Poverty is more than economics and the UN should do something about it, Vatican observer says

A shepherd herds goats on a roadside in Peshawar, Pakistan, on Jan. 19. (CNS photo/Arshad Arbab, EPA) A shepherd herds goats on a roadside in Peshawar, Pakistan, on Jan. 19. (CNS photo/Arshad Arbab, EPA) 

Saying poverty is the greatest challenge facing humanity, the Vatican's permanent observer to the United Nations called on nations to seek solutions to poverty not only based on economics but to also address personal, social and environmental factors that contribute to it.

Archbishop Bernardito Auza said that the world must also end conflicts and violence, which are major contributors to poverty. He made the comments during a presentation on Feb. 6 to a meeting of the U.N. Commission for Social Development.

Advertisement

"As we know far too well, millions of people currently find themselves living amid conflicts, fueled by senseless violence, hatred and fear," Archbishop Auza said. "Even in places that we once considered secure, lack of opportunity and the economic and social strains caused by global insecurity and forced migrations have left the world less stable and in desperate need of concrete signs of hope."

He called on the U.N. and its member states to go move beyond addressing economic poverty and to develop policies and investments "that people can see and touch" to tackle social and spiritual poverty as well.

"We must work to provide young people with education, jobs and opportunities that encourage their personal growth and provide them a place in society to make meaningful contributions," the archbishop said. Such investments, he said, would help youth to know "they are valued and belong" and "will not fall prey to extremist ideologies."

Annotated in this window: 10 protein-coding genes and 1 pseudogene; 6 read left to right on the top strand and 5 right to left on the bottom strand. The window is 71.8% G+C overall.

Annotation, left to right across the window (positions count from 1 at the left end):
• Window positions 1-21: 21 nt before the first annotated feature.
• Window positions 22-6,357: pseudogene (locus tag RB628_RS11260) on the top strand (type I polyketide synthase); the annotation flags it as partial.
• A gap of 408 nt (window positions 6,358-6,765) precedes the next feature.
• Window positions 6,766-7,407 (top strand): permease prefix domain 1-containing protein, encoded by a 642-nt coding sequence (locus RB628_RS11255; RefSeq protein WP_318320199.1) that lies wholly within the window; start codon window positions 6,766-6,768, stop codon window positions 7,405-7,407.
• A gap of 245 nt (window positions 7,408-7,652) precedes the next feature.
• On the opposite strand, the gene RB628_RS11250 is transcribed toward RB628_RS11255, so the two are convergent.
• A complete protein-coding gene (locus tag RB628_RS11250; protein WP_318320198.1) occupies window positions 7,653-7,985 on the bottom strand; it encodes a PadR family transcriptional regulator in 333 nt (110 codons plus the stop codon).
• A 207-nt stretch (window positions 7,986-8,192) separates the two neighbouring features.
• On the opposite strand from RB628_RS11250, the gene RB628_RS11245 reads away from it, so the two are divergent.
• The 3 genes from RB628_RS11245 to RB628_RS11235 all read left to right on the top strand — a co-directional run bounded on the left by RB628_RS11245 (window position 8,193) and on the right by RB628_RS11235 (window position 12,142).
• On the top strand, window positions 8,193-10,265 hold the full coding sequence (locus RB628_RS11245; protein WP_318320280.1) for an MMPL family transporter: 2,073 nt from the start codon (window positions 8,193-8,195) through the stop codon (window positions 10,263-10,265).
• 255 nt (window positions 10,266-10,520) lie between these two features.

Archbishop Auza called on the commission to address the needs of marginalized people, including the elderly because of their continuing contributions to society through their experience and knowledge. Such efforts acknowledge the social role of families, which the archbishop called "the most cost-effective social safety net that society can offer."

Sustainable development practices also should include migrants, refugees and displaced people, Archbishop Auza added.

"Not only must we respect the right of every person to migrate, but we must also cooperate to make investments to ensure they are fully integrated into the society in which they are received without, as Pope Francis reminds us, 'the latter sensing that their security, cultural identity and political-social stability are threatened,'" he said.

Comments are automatically closed two weeks after an article's initial publication. See our comments policy for more.

Advertisement

The latest from america

An anti-Brexit supporter stands by European and British Union flags placed opposite the Houses of Parliament in London, on March 18. (AP Photo/Matt Dunham)
Parliament is being asked for the first time in history to enact something that it does not believe in.
David StewartMarch 20, 2019
The question of trust, of giving ourselves to something outside ourselves, is quite fundamental. It goes to the nature of who we are as human beings. One might pose the question this way: Are we clams or clovers?
Terrance KleinMarch 20, 2019
Catholic parents should vaccinate their children for the good of their children and the community said the Pontifical Academy for Life.
(iStock/JannHuizenga)
A nun’s ability to find humor rather than outrage, to remain humble while believing oneself to be in possession of the truth, is something we can use more of in today’s church.
Addison Del MastroMarch 20, 2019